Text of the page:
Video giant YouTube is expanding into premium TV via the YouTube TV initiative, and Google has revealed that it will soon begin using its Google Preferred platform to sell advertisements on the new service. This move was announced as part of the NewFronts advertising blitz that happens in the digital world once every year, during which a number of companies try to woo advertisers and score new revenue channels for their services. Google's somewhat bold move will put the same ads in front of YouTube TV subscribers that are seen by viewers watching the top 5% of YouTubers without YouTube Red's ad blocking turned on.
The YouTube Preferred platform is a place for advertisers willing to pay a bit extra, such as top multinational brands and household entertainment names, to ensure that their ads won't end up alongside content that's malicious, clickbait, or just plain bad. In order to get approved for this ad network, which pays out more than usual and has a number of perks, YouTubers have to follow strict guidelines and have such large audiences that they're essentially famous. Even this has not protected the platform from being a point of controversy in the past, of course; top YouTubers like Logan Paul and PewDiePie, the sort that the platform was crafted around, have occasionally slipped up and caused a PR disaster or two for YouTube or themselves. YouTube TV's top content, however, is a bit more carefully vetted, and includes trusty premium content from TV networks, including movies, long-running and beloved TV shows, and more specialized niches like sports coverage.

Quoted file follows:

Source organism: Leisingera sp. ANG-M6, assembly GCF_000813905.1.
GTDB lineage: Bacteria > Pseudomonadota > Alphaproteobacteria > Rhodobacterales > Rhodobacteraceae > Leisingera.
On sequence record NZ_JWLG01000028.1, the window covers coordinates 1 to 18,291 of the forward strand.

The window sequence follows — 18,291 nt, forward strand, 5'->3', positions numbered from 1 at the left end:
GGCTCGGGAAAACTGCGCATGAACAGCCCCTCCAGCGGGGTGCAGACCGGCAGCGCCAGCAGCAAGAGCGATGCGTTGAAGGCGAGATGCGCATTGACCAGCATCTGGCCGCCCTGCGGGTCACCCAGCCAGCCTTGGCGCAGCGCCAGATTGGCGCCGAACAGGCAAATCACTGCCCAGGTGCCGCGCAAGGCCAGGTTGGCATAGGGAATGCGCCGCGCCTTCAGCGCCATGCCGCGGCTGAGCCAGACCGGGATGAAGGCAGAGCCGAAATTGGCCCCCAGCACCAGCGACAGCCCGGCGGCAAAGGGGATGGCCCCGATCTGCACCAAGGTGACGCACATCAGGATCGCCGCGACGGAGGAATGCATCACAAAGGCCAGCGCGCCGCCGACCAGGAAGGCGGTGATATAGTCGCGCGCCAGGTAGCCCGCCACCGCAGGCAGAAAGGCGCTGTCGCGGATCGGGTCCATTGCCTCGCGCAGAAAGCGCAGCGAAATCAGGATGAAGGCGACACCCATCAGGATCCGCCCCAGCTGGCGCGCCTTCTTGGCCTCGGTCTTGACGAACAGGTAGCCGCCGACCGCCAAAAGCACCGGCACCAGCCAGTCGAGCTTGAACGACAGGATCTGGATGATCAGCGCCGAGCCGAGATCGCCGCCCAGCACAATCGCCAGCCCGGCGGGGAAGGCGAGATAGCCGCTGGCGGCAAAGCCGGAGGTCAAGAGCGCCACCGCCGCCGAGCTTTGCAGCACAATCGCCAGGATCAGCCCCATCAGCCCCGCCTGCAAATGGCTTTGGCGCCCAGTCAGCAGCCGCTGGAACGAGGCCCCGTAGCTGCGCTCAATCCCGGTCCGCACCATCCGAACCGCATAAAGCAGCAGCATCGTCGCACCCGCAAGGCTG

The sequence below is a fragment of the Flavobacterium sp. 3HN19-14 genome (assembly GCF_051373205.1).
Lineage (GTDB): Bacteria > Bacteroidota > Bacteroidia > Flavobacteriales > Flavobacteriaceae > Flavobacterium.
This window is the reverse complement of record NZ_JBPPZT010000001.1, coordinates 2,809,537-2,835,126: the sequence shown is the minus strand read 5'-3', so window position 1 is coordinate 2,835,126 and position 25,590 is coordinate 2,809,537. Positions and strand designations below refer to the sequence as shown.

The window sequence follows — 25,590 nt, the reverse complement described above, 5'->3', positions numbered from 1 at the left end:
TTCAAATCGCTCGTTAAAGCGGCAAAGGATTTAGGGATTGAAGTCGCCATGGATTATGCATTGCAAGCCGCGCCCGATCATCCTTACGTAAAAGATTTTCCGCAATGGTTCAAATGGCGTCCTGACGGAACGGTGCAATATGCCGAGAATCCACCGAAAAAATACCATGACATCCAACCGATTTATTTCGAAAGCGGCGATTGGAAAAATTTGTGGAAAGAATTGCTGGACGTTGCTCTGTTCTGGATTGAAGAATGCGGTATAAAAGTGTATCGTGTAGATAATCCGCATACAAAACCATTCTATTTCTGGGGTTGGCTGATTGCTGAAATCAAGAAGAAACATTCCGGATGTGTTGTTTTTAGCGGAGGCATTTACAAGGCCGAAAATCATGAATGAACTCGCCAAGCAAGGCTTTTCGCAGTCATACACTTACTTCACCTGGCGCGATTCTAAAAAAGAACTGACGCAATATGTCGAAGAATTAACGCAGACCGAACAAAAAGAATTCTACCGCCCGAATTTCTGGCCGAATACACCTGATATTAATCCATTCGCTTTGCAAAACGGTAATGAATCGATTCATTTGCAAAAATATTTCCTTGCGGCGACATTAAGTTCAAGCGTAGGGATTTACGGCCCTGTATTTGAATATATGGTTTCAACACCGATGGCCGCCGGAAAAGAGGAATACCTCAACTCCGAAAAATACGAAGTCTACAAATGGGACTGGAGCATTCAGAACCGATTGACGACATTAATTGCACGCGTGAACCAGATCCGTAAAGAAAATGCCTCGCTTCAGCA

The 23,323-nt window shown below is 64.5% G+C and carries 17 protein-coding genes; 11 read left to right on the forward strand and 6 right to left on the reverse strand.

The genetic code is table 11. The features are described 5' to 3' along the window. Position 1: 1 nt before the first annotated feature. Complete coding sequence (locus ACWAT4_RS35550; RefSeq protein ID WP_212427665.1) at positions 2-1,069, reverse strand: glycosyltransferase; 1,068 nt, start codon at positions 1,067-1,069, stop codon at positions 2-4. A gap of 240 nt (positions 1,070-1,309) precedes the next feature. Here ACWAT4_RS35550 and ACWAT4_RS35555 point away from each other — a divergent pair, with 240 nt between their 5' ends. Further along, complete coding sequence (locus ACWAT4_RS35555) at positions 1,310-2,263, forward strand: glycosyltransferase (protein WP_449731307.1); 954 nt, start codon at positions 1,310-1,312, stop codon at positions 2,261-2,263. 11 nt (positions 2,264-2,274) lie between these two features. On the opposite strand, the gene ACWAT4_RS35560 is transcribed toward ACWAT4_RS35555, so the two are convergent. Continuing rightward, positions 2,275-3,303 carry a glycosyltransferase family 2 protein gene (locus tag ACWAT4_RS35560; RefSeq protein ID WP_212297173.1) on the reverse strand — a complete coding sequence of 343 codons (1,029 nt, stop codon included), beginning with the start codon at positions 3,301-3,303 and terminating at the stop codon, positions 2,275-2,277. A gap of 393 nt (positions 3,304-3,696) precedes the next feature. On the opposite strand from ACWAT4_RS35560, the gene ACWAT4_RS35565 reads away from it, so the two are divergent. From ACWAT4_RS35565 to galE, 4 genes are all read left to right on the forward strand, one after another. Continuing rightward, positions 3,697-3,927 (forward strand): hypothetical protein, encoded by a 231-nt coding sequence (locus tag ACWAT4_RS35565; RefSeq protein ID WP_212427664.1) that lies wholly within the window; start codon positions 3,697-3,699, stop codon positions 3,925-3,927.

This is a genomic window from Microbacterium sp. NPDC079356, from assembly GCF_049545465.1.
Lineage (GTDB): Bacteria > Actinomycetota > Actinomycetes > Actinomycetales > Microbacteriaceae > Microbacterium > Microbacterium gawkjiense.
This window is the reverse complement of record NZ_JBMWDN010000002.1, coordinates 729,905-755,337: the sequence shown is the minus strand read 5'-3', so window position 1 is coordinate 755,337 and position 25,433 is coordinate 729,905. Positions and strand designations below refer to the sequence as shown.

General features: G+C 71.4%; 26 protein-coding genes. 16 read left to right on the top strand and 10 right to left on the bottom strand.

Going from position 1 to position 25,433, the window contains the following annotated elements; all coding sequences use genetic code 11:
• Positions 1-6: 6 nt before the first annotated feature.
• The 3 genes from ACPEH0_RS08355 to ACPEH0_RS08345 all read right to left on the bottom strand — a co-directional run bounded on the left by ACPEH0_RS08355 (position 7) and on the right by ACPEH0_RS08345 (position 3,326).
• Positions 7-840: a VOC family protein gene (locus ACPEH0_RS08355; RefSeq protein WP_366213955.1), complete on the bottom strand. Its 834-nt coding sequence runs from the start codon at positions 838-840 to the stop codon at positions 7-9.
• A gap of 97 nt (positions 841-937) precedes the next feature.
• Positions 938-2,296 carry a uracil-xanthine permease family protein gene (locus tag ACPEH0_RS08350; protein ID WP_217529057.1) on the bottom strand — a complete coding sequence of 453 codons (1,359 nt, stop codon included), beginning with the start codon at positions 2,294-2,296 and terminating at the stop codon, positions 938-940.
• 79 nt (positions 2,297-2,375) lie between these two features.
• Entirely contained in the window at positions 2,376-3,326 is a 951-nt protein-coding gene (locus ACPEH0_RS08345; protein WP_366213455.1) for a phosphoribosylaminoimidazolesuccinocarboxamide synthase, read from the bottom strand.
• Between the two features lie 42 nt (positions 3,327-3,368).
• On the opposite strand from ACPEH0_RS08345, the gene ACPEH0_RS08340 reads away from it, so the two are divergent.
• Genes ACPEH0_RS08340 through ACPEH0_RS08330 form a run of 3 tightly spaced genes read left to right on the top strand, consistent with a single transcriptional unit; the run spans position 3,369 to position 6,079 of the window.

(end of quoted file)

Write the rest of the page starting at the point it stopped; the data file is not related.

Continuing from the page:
This move, for all intents and purposes, seems poised to help Google Preferred grow as a platform, attracting a greater number of advertisers and more revenue while increasing engagement and recurrence for ads on the platform. As with anything regarding online services, of course, this speculation could very quickly and decisively be deflated by reality. YouTube TV is proving popular and safe enough thus far, but the service will have to show significant growth to accomplish its mission of disrupting the traditional cable TV market. Since YouTube TV cuts out the user-created content that YouTube is famous for in favor of YouTube Red originals and live TV and content from network partners, the service is theoretically a safe haven for advertisers who have been hesitant about YouTube in the past, but only time will tell if the service and this bold move in the handling of its advertising will succeed.